Collaborator. Joint Ownership.
It seems like everyday, in one of my writing discussion groups, folks are looking for someone to collaborate with, on a writing project. They want someone to help them write books, screenplays, and blogs. The problem is those seemingly innocent requests are fraught with issues–sometimes costly issues. Why? Because oftentimes writers are right brained thinkers who never stop to think about the business issues of an endeavor, until it is too late.
A word of caution, for those seeking collaborators. Unless you want to inadvertently risk entering into a joint-copyright arrangement, you should have a well-drafted, clearly defined agreement in place, BEFORE you discuss your idea with another person—regardless of who it is. Plus, it is wise to be crystal clear what the terms of the relationship will be BEFORE you enter into the relationship.
There have been many lawsuits regarding ownership of rights, where collaborators were involved. Don’t leave such an important issue to a “friendly handshake”. This becomes especially important once your work hits pay dirt. Protect yourself now, while you are still in control and while the choice is still yours.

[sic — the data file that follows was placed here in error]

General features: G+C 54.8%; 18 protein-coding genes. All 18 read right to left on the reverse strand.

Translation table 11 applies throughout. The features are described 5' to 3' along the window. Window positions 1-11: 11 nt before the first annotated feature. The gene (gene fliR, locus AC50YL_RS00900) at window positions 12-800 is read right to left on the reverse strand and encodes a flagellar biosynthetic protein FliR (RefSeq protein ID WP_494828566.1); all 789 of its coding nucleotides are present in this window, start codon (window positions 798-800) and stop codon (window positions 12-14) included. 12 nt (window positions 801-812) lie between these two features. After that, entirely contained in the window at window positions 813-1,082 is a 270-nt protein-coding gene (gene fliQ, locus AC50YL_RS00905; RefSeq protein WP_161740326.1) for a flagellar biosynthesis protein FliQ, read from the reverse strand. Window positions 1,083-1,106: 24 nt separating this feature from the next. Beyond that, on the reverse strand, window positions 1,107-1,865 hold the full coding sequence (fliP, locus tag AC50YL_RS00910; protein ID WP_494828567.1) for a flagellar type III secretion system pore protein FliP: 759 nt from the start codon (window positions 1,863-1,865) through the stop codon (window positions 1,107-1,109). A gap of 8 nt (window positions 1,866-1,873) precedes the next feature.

When considering a business collaboration of ANY kind:
- Know who you are dealing with. Do your due diligence. A writing collaboration is a business relationship. Treat it as such.
- Have clear expectations before you start working together. Talk things through. Make sure the other party(s) understands what you want, from the start.
- Reduce those clear expectations to writing. Having a well drafted, enforceable contract in place BEFORE you start will help you avoid the nasty problems, which could land you in court later.
Remember, a writing collaboration is a business relationship. Treat it as such.
Until next time, I am Attorney Francine Ward helping you protect what’s yours.